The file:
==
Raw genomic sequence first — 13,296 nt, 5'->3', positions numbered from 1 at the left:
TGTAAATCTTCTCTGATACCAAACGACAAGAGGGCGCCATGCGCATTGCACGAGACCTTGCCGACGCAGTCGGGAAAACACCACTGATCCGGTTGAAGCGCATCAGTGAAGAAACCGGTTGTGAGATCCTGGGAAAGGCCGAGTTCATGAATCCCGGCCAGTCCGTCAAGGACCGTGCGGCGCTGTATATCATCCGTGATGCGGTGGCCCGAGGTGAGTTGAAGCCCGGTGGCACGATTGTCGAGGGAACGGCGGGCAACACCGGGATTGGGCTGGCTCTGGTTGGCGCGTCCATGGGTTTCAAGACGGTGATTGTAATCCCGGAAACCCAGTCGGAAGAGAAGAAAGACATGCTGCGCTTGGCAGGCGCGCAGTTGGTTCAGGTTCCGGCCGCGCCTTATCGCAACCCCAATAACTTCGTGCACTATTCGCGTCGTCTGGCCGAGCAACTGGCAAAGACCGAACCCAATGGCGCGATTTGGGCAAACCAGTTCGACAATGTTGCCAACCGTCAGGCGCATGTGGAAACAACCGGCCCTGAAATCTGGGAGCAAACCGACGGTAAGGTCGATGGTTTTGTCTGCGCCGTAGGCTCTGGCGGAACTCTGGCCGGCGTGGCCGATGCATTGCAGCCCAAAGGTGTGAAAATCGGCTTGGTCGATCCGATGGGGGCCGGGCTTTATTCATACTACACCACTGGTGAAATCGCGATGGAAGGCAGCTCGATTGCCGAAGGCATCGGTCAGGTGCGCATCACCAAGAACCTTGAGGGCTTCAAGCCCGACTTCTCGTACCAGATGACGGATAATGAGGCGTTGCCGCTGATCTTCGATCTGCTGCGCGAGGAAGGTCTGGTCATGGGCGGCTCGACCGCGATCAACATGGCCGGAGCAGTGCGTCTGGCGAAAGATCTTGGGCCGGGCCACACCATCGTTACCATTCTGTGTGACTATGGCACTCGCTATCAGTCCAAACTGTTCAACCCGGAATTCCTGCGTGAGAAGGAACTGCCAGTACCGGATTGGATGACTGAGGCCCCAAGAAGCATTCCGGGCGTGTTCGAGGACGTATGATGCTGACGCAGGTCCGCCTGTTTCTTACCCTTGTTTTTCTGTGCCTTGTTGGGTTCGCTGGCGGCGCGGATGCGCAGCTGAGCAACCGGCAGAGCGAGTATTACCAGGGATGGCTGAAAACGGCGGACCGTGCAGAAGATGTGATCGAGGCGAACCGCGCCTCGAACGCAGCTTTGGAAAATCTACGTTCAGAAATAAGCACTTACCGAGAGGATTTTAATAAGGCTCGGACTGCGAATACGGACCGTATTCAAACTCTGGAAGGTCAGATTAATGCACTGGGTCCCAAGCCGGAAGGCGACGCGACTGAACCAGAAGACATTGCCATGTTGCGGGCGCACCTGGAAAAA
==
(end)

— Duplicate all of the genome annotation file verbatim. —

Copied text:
Raw genomic sequence first — 13,296 nt, 5'->3', positions numbered from 1 at the left:
TGTAAATCTTCTCTGATACCAAACGACAAGAGGGCGCCATGCGCATTGCACGAGACCTTGCCGACGCAGTCGGGAAAACACCACTGATCCGGTTGAAGCGCATCAGTGAAGAAACCGGTTGTGAGATCCTGGGAAAGGCCGAGTTCATGAATCCCGGCCAGTCCGTCAAGGACCGTGCGGCGCTGTATATCATCCGTGATGCGGTGGCCCGAGGTGAGTTGAAGCCCGGTGGCACGATTGTCGAGGGAACGGCGGGCAACACCGGGATTGGGCTGGCTCTGGTTGGCGCGTCCATGGGTTTCAAGACGGTGATTGTAATCCCGGAAACCCAGTCGGAAGAGAAGAAAGACATGCTGCGCTTGGCAGGCGCGCAGTTGGTTCAGGTTCCGGCCGCGCCTTATCGCAACCCCAATAACTTCGTGCACTATTCGCGTCGTCTGGCCGAGCAACTGGCAAAGACCGAACCCAATGGCGCGATTTGGGCAAACCAGTTCGACAATGTTGCCAACCGTCAGGCGCATGTGGAAACAACCGGCCCTGAAATCTGGGAGCAAACCGACGGTAAGGTCGATGGTTTTGTCTGCGCCGTAGGCTCTGGCGGAACTCTGGCCGGCGTGGCCGATGCATTGCAGCCCAAAGGTGTGAAAATCGGCTTGGTCGATCCGATGGGGGCCGGGCTTTATTCATACTACACCACTGGTGAAATCGCGATGGAAGGCAGCTCGATTGCCGAAGGCATCGGTCAGGTGCGCATCACCAAGAACCTTGAGGGCTTCAAGCCCGACTTCTCGTACCAGATGACGGATAATGAGGCGTTGCCGCTGATCTTCGATCTGCTGCGCGAGGAAGGTCTGGTCATGGGCGGCTCGACCGCGATCAACATGGCCGGAGCAGTGCGTCTGGCGAAAGATCTTGGGCCGGGCCACACCATCGTTACCATTCTGTGTGACTATGGCACTCGCTATCAGTCCAAACTGTTCAACCCGGAATTCCTGCGTGAGAAGGAACTGCCAGTACCGGATTGGATGACTGAGGCCCCAAGAAGCATTCCGGGCGTGTTCGAGGACGTATGATGCTGACGCAGGTCCGCCTGTTTCTTACCCTTGTTTTTCTGTGCCTTGTTGGGTTCGCTGGCGGCGCGGATGCGCAGCTGAGCAACCGGCAGAGCGAGTATTACCAGGGATGGCTGAAAACGGCGGACCGTGCAGAAGATGTGATCGAGGCGAACCGCGCCTCGAACGCAGCTTTGGAAAATCTACGTTCAGAAATAAGCACTTACCGAGAGGATTTTAATAAGGCTCGGACTGCGAATACGGACCGTATTCAAACTCTGGAAGGTCAGATTAATGCACTGGGTCCCAAGCCGGAAGGCGACGCGACTGAACCAGAAGACATTGCCATGTTGCGGGCGCACCTGGAAAAA